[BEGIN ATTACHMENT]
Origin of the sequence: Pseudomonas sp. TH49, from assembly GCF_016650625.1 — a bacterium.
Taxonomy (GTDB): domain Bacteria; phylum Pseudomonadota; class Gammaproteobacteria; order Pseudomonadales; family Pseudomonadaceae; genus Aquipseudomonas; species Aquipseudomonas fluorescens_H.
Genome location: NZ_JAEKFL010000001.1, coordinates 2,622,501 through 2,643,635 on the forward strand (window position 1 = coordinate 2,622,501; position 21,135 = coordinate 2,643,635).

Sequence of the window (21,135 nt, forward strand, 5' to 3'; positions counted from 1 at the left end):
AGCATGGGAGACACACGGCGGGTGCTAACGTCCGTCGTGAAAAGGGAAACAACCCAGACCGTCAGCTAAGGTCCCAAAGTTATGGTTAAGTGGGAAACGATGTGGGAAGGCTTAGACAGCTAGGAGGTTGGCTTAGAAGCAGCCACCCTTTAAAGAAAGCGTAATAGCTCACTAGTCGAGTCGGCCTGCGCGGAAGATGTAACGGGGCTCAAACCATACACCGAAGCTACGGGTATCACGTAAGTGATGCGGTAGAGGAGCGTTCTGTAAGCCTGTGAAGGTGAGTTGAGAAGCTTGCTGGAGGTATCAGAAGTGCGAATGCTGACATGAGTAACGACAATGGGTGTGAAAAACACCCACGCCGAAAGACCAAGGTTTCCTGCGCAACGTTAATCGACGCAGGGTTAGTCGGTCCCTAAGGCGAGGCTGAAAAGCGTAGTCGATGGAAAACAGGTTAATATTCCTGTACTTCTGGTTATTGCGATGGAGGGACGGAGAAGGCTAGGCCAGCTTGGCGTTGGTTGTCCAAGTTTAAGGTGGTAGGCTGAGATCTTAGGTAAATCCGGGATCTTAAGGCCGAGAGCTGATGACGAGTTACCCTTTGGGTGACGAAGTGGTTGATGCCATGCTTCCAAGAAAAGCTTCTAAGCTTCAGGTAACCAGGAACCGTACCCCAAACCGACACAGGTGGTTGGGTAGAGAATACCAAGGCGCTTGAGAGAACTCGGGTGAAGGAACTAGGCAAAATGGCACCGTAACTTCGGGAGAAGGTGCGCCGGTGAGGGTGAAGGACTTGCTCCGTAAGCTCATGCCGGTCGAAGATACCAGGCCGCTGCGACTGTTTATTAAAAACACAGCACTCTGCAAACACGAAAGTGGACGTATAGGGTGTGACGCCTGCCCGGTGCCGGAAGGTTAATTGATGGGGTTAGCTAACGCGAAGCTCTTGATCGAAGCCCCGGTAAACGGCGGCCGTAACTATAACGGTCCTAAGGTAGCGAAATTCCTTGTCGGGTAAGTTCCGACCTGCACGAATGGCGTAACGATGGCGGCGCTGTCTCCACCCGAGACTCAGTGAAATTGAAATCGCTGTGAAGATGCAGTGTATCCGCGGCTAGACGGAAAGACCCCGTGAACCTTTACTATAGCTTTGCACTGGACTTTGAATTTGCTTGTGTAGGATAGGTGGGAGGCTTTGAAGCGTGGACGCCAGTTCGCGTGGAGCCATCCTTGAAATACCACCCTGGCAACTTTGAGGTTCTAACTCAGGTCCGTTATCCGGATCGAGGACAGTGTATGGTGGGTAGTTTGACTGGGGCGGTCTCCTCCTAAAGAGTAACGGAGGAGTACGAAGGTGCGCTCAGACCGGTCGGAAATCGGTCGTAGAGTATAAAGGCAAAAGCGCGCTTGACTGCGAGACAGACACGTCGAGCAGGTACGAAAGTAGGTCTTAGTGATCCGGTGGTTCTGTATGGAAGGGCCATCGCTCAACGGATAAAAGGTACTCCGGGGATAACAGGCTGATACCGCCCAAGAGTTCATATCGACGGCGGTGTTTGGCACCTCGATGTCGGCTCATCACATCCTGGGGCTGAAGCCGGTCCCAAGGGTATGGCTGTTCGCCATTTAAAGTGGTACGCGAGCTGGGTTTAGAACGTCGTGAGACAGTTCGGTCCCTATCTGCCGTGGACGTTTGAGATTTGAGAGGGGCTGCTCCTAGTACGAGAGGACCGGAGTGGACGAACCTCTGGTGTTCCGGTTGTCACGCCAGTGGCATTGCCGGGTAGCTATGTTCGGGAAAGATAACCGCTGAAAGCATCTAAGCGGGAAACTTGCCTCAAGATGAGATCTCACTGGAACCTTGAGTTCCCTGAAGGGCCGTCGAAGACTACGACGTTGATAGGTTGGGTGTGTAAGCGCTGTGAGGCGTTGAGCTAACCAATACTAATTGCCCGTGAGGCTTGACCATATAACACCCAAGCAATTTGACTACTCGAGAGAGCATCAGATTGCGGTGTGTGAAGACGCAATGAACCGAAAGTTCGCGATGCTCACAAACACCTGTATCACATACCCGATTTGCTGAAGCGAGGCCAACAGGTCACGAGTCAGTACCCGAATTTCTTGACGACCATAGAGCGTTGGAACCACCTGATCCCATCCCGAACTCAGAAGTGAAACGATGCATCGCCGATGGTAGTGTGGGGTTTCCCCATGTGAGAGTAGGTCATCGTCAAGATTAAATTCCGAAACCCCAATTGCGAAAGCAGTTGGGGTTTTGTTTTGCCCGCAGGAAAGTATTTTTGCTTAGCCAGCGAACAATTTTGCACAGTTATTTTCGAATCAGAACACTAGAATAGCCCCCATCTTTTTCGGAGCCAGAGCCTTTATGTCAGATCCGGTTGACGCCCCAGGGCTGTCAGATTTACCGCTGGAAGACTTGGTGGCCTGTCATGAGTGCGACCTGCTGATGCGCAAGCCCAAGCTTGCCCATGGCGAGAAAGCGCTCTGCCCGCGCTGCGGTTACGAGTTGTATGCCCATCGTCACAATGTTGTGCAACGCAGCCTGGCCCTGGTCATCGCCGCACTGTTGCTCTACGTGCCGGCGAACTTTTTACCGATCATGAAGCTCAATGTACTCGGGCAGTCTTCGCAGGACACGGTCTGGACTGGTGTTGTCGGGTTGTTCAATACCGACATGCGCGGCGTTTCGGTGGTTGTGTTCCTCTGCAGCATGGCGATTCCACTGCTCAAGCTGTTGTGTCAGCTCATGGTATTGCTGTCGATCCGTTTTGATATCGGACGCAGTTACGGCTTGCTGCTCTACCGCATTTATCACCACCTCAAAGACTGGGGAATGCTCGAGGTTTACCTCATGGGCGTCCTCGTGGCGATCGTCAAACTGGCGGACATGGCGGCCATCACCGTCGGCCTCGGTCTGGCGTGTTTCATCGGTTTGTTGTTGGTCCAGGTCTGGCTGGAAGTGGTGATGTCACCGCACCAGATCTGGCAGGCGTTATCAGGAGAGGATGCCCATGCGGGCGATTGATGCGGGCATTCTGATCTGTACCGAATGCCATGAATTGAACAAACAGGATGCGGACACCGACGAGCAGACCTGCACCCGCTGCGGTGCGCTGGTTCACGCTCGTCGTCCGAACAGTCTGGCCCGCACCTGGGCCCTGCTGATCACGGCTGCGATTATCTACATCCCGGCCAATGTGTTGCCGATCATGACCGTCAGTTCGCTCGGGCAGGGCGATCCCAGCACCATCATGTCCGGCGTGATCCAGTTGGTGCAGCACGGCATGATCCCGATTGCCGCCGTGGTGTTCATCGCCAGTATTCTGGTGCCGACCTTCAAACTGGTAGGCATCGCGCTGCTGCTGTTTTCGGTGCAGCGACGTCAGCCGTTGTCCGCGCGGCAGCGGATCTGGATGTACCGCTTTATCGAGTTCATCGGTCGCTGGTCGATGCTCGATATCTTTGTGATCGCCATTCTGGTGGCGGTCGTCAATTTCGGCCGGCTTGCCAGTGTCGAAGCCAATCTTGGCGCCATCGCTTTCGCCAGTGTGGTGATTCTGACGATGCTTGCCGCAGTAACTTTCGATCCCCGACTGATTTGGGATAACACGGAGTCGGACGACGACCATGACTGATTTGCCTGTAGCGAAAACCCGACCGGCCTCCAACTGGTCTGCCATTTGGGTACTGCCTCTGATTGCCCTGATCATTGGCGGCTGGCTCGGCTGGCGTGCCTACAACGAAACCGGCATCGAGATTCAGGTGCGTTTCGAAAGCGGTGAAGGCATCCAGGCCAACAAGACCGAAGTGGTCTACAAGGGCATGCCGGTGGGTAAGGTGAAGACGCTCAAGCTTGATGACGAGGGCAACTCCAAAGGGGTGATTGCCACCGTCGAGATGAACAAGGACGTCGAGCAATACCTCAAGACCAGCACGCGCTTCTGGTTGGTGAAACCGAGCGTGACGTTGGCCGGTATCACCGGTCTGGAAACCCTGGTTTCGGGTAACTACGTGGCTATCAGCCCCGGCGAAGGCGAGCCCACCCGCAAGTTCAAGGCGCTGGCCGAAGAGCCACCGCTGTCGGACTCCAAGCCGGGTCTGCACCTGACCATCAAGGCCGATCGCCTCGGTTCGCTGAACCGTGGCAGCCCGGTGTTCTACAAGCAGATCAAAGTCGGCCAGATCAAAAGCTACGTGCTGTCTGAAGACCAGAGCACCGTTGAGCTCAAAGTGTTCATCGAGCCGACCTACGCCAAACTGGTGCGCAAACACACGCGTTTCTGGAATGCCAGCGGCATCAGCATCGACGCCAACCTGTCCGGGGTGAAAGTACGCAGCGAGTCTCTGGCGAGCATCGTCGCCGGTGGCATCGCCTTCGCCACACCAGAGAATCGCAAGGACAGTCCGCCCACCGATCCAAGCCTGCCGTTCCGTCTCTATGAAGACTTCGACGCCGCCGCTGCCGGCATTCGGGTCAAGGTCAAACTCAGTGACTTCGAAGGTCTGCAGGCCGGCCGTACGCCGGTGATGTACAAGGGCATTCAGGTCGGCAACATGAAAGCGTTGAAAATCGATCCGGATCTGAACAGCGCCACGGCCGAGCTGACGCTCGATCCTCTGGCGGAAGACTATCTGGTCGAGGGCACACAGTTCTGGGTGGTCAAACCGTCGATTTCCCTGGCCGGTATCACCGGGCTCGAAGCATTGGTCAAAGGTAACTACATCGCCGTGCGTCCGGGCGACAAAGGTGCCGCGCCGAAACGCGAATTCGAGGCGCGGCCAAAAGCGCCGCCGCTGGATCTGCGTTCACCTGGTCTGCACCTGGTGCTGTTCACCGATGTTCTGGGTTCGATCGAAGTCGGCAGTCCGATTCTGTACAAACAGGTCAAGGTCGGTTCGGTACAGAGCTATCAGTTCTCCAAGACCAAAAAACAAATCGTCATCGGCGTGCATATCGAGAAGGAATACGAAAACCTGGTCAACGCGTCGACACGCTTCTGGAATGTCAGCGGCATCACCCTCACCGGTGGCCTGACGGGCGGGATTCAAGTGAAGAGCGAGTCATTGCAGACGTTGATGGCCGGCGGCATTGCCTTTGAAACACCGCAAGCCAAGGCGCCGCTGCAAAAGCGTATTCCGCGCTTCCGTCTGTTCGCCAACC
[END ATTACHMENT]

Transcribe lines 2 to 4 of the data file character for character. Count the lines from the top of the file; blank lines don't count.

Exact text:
Taxonomy (GTDB): domain Bacteria; phylum Pseudomonadota; class Gammaproteobacteria; order Pseudomonadales; family Pseudomonadaceae; genus Aquipseudomonas; species Aquipseudomonas fluorescens_H.
Genome location: NZ_JAEKFL010000001.1, coordinates 2,622,501 through 2,643,635 on the forward strand (window position 1 = coordinate 2,622,501; position 21,135 = coordinate 2,643,635).

Sequence of the window (21,135 nt, forward strand, 5' to 3'; positions counted from 1 at the left end):